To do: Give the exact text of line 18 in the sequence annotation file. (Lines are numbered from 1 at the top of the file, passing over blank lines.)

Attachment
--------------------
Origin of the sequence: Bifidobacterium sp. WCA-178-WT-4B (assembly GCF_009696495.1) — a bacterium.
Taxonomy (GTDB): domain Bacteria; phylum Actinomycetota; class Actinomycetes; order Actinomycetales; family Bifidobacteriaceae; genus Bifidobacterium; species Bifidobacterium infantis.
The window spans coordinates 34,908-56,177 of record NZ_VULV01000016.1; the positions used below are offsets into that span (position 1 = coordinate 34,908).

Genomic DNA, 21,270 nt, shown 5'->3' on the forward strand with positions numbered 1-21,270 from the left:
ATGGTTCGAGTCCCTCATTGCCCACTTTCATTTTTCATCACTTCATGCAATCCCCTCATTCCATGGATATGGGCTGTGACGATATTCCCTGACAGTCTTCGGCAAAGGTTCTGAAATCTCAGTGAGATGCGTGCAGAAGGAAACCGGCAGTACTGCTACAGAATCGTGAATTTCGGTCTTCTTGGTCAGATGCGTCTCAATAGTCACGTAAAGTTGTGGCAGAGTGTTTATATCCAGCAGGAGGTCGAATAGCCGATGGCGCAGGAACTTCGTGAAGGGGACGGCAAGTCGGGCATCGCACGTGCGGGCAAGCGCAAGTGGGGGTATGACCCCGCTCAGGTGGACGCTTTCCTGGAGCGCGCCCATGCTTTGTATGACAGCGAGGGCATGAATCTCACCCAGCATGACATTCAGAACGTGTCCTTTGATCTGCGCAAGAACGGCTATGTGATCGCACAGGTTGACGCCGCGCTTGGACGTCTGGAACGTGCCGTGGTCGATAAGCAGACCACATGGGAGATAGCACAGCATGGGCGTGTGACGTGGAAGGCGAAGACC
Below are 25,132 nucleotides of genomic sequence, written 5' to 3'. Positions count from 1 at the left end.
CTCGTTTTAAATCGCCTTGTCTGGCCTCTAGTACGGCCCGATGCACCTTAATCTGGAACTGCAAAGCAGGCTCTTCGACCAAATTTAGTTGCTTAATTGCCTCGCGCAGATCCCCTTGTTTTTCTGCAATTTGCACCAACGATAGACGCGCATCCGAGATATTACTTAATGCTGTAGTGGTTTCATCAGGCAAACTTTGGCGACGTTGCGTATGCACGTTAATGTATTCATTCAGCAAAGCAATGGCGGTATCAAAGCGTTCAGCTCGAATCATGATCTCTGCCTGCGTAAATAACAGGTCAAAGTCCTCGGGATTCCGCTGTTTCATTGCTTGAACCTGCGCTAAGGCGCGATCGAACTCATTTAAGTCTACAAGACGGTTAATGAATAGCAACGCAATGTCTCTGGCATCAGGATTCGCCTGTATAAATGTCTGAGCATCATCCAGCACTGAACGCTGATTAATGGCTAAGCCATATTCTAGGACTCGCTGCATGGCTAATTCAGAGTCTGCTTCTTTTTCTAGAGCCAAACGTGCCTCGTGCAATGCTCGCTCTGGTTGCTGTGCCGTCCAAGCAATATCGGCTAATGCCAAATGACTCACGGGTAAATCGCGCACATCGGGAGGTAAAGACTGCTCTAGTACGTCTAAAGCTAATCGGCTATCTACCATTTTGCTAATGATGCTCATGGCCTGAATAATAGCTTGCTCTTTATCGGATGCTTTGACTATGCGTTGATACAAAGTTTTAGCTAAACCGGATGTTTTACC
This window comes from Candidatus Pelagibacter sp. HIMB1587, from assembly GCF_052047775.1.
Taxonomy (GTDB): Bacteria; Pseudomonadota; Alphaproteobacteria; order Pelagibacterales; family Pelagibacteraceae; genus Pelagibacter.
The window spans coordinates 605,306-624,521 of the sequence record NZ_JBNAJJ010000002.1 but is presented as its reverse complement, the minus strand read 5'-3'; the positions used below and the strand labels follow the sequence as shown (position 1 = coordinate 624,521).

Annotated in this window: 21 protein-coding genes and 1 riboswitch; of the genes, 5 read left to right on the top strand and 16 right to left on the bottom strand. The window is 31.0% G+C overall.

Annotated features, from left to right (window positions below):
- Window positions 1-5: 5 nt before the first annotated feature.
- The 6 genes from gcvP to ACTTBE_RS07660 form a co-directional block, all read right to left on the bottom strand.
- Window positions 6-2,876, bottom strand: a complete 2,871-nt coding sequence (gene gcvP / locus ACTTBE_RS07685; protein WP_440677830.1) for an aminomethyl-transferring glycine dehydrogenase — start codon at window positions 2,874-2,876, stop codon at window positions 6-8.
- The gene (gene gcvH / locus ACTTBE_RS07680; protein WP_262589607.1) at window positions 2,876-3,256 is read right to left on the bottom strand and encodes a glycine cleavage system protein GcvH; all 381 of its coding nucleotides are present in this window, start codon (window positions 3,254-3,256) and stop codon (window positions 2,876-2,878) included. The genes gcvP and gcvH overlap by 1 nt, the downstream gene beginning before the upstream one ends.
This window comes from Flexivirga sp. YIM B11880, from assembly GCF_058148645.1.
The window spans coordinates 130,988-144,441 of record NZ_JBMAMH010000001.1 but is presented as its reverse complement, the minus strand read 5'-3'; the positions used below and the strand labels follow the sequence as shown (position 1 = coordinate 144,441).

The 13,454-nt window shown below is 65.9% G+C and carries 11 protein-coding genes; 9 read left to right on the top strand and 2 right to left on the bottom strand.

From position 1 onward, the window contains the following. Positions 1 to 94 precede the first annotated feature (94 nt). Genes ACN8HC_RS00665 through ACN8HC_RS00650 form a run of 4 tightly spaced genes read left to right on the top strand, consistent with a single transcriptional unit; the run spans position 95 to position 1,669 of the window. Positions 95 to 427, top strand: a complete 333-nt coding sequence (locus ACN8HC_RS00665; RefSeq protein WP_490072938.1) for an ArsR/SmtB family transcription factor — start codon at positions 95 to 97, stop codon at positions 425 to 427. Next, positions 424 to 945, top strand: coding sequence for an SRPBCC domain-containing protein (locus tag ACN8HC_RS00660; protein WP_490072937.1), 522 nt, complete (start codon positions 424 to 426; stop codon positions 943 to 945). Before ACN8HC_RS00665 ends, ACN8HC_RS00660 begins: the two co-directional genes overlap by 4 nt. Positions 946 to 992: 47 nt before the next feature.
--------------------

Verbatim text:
The window spans coordinates 130,988-144,441 of record NZ_JBMAMH010000001.1 but is presented as its reverse complement, the minus strand read 5'-3'; the positions used below and the strand labels follow the sequence as shown (position 1 = coordinate 144,441).